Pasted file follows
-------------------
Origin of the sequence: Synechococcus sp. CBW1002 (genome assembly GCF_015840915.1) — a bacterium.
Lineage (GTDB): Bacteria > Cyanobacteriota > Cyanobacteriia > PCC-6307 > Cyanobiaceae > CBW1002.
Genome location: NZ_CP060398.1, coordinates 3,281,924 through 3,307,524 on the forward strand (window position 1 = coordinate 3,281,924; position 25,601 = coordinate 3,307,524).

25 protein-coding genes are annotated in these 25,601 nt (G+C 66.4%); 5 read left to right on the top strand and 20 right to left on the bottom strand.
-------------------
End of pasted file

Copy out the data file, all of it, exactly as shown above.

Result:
Origin of the sequence: Synechococcus sp. CBW1002 (genome assembly GCF_015840915.1) — a bacterium.
Lineage (GTDB): Bacteria > Cyanobacteriota > Cyanobacteriia > PCC-6307 > Cyanobiaceae > CBW1002.
Genome location: NZ_CP060398.1, coordinates 3,281,924 through 3,307,524 on the forward strand (window position 1 = coordinate 3,281,924; position 25,601 = coordinate 3,307,524).

25 protein-coding genes are annotated in these 25,601 nt (G+C 66.4%); 5 read left to right on the top strand and 20 right to left on the bottom strand.